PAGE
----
Security Experts:

long dotted

NEWS & INDUSTRY UPDATES

The FBI vowed to widen a probe into the massive hacking of naked celebrity photos if necessary, after new reported leaks including nude shots of Kim Kardashian.
Apple is rolling out new privacy protections for iPhones and iPads, with a new system that makes it impossible for the company to unlock a device even with a warrant.
A media rights group urged Qatar to revoke sections of a new cybercrime law, saying they threaten freedom of expression in the Gulf state.
Nigeria's anti-graft agency said it was hunting a 38-year-old bank worker for allegedly stealing $38 million from his employers by hacking into computer systems.
The NSA and British intelligence services are able to secretly access data from telecoms giant Deutsche Telekom and several other German operators, according to Der Spiegel weekly.
Dropbox released another transparency report on Thursday and announced that moving forward, it will do so every six months in an effort to keep the public informed of its interactions with authorities.
US authorities threatened to fine Yahoo $250,000 a day if it failed to comply with a secret surveillance program.
U.S. law enforcement authorities claim to have leveraged a leaky CAPTCHA on the login page of Silk Road to identify the real IP address of the server hosting the website.
Security industry experts have analyzed the attack of iCloud user accounts and commented on the impact of the incident on Apple's reputation, and provided recommendations on how to avoid such leaks in the future.
Those behind the massive leak of naked celebrity photos that shocked the show business world could and should be prosecuted, including for child sex crimes, experts said.

FEATURES, INSIGHTS // Tracking & Law Enforcement

rss icon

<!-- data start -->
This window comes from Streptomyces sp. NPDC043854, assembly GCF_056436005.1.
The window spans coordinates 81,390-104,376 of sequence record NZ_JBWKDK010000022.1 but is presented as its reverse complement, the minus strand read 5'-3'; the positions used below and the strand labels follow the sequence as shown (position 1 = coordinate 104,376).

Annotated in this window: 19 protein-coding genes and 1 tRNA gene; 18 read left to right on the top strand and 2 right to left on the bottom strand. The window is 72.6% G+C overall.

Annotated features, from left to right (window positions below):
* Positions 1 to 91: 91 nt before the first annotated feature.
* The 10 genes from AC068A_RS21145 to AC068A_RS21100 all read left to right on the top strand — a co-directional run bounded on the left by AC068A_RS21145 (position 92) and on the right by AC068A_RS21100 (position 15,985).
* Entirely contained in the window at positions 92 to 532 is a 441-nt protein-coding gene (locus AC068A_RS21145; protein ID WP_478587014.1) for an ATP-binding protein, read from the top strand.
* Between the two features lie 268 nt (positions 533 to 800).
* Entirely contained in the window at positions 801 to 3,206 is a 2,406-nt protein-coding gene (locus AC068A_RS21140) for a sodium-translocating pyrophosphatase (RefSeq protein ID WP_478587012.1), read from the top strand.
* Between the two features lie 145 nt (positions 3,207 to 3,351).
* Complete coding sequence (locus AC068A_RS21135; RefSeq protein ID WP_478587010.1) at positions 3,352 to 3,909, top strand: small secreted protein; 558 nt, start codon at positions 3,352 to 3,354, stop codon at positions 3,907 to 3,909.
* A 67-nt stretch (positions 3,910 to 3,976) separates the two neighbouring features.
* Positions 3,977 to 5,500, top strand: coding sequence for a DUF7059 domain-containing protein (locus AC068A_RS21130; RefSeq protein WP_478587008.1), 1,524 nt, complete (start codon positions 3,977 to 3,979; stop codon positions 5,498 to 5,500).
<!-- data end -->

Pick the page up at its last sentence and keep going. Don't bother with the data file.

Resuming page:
Adam Firestone's picture
The time has come for the technology professions to demonstrate ethical maturity and adopt standards of ethical conduct to which we hold ourselves and our peers accountable.
Wade Williamson's picture
If criminals can’t use or sell stolen data without being caught, then the data quickly becomes worthless. As a result it’s critical to understand what happens to data after a breach.
Eric Knapp's picture
Because transactions using virtual currencies happen anonymously, they confuse issues of jurisdiction and can become difficult to enforce. When authorities do take action, cybercrime simply re-images itself with a new currency and a new platform.
Oliver Rochford's picture
As the “Snowden leaks” continue in their revelations and unraveling of the twisted web of government surveillance, it is becoming clear that the foundation of trust in the Internet as a shared commons has been thoroughly undermined.
Jon-Louis Heimerl's picture
The power of metadata does not come in that data itself but in the ability of that data to be processed and correlated in an automated fashion. What many believe is meaningless data can reveal more than one would think.
Chris Coleman's picture
Over the past year the buzz around tracking threat actors has been growing and in my opinion hitting the height of the hype cycle. Relying on behavior profiles alone is a great way to get an unwelcomed outcome.
Eric Knapp's picture
The NSA tapping into our digital lives is a heinous breach of privacy, say those on the opposing team. I say, “meh.” Assume that everything you do and say is being watched and heard, always.
Mark Hatton's picture
They always say in the investment world that cash is king. We are now seeing that in terms of cyber as well. Stealing cash, it’s even better than stealing money.
John Vecchi's picture
Understanding the various types of malicious actors targeting your networks, including their motivations and modus operandi, is key to identifying, expelling and expunging them.
Gant Redmon's picture
When it comes to cybercrime, the police really can’t and aren’t going to protect residents of your town. The same goes for all towns and cities. Unless you’re talking a high six-figure theft, it's unlikely an officer will be assigned to your case.